The following is an article I wrote for one of my denomination’s publications. I have permission to republish it here for you all.
A lot of different social media websites have popped up in the past couple years: YouTube, Facebook, MySpace, Flickr, Twitter, Virb, LinkedIn, MetaCafe, DeviantArt, Friendster, Ping.fm, Orkut, Tumblr, and a whole lot more. As if that wasn’t enough, just as many communication services are being developed online, too, like Google’s soon-to-be-released Voice and Wave services. It’s almost impossible to keep up with it all!
So where can your ministry communicate online without hiring someone full-time to oversee all the possibilities? These communication methods can be highly effective and can greatly enhance your ministry in so many ways, but the options can definitely be a bit overwhelming. Here are some tips that might help you in determining what communication method is best for your church.
1. Determine who your primary audience is for the info you want to communicate.
Different audiences look for information in difference places. For example, people who are new to your neighborhood probably are not going to search Twitter or Facebook for your church’s information. They will typically go to Google and search for your town’s name and “churches,” hoping to find some helpful local church websites. Thus, the information on your church’s website should be geared primarily toward newcomers and first-time visitors, not necessarily to church members.
To communicate with people inside your church, though, it is important to first know how they communicate. Is it by Facebook? Email? Text messaging? Twitter? If you have a lot of church members who are active on Facebook, then creating a Facebook Page (not a Facebook group) may be a great direction for you to go. If only a few members are on Twitter, than do not worry about jumping on board there.
2. If you choose to use social media, put someone in charge of it who knows how to use it.
Whatever social media you use, never put someone in charge of it that’s mostly clueless about how it works. Every network has unwritten etiquette rules that should be followed in order to be respected. Don’t let that scare you from using it, just put someone in charge who is familiar with the territory. Or, enter it yourself as a personal user for a little while before pulling your church into it.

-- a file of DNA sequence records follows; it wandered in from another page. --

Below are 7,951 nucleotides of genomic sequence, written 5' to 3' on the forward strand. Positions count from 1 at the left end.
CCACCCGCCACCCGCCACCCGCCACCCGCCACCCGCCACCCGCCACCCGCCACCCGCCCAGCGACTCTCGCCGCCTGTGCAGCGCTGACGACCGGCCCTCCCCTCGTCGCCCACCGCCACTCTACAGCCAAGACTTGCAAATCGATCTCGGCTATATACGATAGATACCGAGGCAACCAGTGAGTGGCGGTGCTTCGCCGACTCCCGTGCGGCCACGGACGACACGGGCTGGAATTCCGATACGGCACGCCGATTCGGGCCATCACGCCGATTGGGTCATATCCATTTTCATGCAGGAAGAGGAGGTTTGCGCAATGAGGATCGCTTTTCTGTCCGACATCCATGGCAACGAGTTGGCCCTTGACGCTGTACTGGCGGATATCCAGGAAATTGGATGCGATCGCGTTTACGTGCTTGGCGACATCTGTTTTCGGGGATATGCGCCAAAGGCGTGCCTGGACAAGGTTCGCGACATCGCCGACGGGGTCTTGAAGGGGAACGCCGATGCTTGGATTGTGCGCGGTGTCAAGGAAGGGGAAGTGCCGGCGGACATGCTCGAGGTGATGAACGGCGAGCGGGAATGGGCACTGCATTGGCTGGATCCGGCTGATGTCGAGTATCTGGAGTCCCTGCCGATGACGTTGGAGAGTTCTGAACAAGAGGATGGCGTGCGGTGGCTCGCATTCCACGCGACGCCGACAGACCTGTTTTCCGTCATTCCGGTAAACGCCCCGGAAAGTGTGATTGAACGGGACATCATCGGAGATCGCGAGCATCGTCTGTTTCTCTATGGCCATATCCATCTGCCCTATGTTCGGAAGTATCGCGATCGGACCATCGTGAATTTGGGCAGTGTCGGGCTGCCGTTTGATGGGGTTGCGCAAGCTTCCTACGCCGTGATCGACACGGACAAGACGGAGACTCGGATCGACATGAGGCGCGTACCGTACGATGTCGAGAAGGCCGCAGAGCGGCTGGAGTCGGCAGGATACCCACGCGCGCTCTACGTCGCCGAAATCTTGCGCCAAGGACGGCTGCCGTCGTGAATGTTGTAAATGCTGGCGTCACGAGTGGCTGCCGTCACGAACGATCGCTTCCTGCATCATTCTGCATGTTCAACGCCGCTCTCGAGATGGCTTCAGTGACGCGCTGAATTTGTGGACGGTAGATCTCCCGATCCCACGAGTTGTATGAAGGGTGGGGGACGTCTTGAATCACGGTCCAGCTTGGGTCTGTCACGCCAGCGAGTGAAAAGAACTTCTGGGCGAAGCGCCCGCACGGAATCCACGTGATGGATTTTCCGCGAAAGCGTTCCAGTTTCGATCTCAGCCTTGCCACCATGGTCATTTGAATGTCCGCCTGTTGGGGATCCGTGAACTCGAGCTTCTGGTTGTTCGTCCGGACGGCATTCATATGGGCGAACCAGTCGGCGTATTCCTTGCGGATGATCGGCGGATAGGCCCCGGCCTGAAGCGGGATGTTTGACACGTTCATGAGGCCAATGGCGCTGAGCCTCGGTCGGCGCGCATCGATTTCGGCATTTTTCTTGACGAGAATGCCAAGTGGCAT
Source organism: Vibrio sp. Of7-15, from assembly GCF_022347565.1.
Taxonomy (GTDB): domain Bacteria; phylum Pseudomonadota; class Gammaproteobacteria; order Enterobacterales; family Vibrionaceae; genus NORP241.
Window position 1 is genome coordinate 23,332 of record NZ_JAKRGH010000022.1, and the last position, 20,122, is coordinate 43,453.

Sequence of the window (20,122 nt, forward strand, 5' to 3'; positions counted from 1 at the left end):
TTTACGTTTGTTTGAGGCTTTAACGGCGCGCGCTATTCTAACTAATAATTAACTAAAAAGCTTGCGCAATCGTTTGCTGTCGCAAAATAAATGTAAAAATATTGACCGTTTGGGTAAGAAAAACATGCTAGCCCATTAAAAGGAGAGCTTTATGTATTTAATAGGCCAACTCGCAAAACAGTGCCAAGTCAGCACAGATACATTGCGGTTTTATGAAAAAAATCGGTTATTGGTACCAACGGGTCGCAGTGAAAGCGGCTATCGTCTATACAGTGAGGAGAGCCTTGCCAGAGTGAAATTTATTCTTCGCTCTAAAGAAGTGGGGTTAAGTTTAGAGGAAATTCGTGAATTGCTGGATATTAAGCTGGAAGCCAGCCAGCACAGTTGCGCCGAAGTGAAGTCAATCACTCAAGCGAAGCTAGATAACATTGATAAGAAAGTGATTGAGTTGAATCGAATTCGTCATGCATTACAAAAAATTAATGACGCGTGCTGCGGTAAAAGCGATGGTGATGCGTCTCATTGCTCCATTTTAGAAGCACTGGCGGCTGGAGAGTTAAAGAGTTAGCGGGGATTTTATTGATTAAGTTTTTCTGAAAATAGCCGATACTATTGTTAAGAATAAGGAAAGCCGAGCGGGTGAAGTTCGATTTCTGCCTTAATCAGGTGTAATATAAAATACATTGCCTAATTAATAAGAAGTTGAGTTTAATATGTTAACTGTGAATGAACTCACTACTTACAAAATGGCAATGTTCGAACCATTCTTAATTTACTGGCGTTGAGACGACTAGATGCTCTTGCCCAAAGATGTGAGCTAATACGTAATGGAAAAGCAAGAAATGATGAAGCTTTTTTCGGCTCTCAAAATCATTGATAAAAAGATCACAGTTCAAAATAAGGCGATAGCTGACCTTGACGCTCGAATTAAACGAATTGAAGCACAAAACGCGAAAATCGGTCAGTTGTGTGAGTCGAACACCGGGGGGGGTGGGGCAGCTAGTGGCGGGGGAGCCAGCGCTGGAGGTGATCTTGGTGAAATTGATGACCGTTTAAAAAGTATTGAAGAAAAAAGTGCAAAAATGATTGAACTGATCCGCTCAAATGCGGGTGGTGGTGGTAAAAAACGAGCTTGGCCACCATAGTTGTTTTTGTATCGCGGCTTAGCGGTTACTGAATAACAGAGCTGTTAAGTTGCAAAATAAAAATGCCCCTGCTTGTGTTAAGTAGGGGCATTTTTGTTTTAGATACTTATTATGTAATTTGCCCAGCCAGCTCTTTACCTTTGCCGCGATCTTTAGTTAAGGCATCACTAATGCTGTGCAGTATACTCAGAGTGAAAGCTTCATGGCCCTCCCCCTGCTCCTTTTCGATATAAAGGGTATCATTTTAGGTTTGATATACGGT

3. Understand that it may be necessary to train the congregation to use your new forms of communication.
If you continue to add new methods of communicating and never eliminate old ones, you’ll eventually become overwhelmed with distributing the same info in too many places. It is more effective to be focused in a few methods rather than spreading yourself out among many methods. That means when communication methods shift, you may have to do a lot of re-training so people know where to look. Even if you start putting church information on your Facebook page and active Facebook users become fans, that does not mean those fans will remember to go to the Page Updates and find information. You may have to train people regardless of how active they are on the social network you church uses.
Also be prepared for the vocal minority to share their opinion about the shifts in how your ministry communicates. There may be those who resist the change and will give many valid reasons why abandoning the older method is a bad idea, so you’ll have to determine ahead of time if the time and energy you put into the old method is worth continuing it for those who use it.
4. Always evaluate what works best.
Just because 100% of your congregation frequently uses email doesn’t necessarily mean it’s the best way to communicate with them. All of us often see mass messages and click delete without even opening it. In fact, the mass email service I use for our youth group shows that less than 20% of subscribers open my weekly news emails. That means 80% of the parents and teenagers in our group are not even looking at my messages there even though they all actively use email. The obvious solution is seemingly to send mass Facebook messages instead, but using a tracking link in those messages indicated that only 2% of my youth group kids ever clicked through those messages for information. Again, very poor results. Don’t assume that putting information in the most “obvious” places will always be the best communication method.
For my ministry, the evaluation process revealed that people in my church will not take 2 minutes to read an email or Facebook message, but they’ll take 10 minutes to watch a YouTube video. Similarly, if I stand in front of the youth group and make announcements, no one listens, but if I say the exact same thing on a screen via video, they’re all glued to it! So now I do my weekly communication by recording a video with some added value (giveaways, contests, polls, funny YouTube clips, etc.) and distribute it via email and Facebook. Plus, the videos spread much more viraly to people in our community via Facebook and YouTube than one-on-one emails and private Facebook messages can. Even a random stranger at Wal-Mart recognized my wife by her last name because of the youth group news videos I do on YouTube!
Whatever method you use, just make sure you evaluate it. Not only do communication methods change over time, but so do the ways people use those tools.
A video that goes into more detail
Earlier this year I taught a seminar at the National Youth Ministry Conference on this very issue in much greater detail, giving more insights into communication trends in my ministry, how to evaluate communication effectiveness in your ministry, and ideas for improvement. You can watch the seminar in it’s entirety here.
Posted on July 22, 2009